The KLM was designed to be a quick and easy-to-use system design tool, which means that no deep knowledge about psychology is required for its usage. Also, task times can be predicted (given the limitations) without having to build a prototype, recruit and test users, which saves time and money.
The keystroke-level model has several restrictions:
It measures only one aspect of performance: time, which means execution time and not the time to acquire or learn a task.
It considers only expert users. Generally, users differ regarding their knowledge and experience of different systems and tasks, motor skills, and technical ability.
It considers only routine unit tasks.
The method has to be specified step by step.
The execution of the method has to be error-free.
The mental operator aggregates different mental operations and therefore cannot model a deeper representation of the user’s mental operations. If this is crucial, a GOMS model has to be used (e.g. model K2)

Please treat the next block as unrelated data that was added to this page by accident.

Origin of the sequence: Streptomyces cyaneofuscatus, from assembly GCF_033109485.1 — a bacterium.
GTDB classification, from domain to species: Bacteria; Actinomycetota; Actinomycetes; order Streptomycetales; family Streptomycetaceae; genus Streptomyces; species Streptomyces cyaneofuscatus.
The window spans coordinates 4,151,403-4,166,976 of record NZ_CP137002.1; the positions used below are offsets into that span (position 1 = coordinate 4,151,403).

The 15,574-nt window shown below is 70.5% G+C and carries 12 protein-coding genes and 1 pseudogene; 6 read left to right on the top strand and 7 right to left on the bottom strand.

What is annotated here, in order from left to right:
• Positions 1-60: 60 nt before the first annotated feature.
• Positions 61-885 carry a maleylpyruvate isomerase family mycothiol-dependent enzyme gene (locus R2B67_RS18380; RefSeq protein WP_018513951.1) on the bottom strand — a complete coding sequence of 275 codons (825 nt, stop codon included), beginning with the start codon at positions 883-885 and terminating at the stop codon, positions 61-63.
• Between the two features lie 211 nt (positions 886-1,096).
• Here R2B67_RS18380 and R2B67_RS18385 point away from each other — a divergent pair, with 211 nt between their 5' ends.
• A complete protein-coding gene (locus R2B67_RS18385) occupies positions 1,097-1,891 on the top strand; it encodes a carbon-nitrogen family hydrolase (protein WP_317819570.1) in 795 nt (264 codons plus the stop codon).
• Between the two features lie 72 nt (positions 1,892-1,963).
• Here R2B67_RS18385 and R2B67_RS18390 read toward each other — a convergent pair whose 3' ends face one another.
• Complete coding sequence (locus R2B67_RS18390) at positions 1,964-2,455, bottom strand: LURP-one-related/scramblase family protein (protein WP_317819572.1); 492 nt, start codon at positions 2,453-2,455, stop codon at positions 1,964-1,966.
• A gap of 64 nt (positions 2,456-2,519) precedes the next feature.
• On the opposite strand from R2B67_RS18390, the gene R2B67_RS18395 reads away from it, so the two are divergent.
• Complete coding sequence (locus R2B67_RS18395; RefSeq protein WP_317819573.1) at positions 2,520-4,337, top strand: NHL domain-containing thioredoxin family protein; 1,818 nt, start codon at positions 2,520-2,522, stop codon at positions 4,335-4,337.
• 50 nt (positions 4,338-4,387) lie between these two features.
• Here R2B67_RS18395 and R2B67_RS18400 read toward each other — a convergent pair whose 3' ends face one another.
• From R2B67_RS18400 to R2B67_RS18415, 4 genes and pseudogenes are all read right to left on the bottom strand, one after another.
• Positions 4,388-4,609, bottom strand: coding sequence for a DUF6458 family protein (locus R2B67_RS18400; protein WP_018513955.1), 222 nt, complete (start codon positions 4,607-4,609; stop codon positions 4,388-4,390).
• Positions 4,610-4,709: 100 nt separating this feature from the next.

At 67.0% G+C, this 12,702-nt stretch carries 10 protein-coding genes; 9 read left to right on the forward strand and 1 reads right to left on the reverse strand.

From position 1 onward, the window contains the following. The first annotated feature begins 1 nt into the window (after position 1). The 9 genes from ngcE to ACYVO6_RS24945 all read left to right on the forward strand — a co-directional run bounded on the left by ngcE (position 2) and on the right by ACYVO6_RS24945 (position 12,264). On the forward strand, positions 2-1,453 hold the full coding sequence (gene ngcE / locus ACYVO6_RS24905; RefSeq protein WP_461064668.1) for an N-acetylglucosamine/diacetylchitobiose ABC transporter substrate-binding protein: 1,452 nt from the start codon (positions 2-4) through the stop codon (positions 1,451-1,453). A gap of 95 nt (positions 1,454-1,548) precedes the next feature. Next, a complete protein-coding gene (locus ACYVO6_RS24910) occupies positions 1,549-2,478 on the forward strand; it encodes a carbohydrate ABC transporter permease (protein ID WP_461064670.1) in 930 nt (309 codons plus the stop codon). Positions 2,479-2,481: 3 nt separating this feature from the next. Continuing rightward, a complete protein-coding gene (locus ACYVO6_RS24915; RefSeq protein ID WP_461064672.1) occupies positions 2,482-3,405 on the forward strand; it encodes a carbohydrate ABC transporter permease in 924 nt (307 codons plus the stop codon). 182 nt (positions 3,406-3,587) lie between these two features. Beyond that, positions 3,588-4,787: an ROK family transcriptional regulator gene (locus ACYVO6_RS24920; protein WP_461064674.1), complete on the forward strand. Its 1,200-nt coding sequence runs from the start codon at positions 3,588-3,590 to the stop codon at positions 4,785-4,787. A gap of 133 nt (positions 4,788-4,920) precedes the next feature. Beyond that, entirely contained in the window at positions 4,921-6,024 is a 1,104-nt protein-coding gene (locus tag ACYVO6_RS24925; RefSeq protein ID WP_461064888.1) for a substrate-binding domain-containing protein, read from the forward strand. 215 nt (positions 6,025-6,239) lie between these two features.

Also, one should keep in mind when assessing a computer system that other aspects of performance (errors, learning, functionality, recall, concentration, fatigue, and acceptability), types of users (novice, casual), and non-routine tasks have to be considered as well.
Furthermore, tasks that take more than a few minutes take several hours to model and a source of errors is forgetting operations. This implies that the KLM is best suited for short tasks with few operators. In addition, the KLM can not make a perfect prediction and has a root-mean-square error of 21%.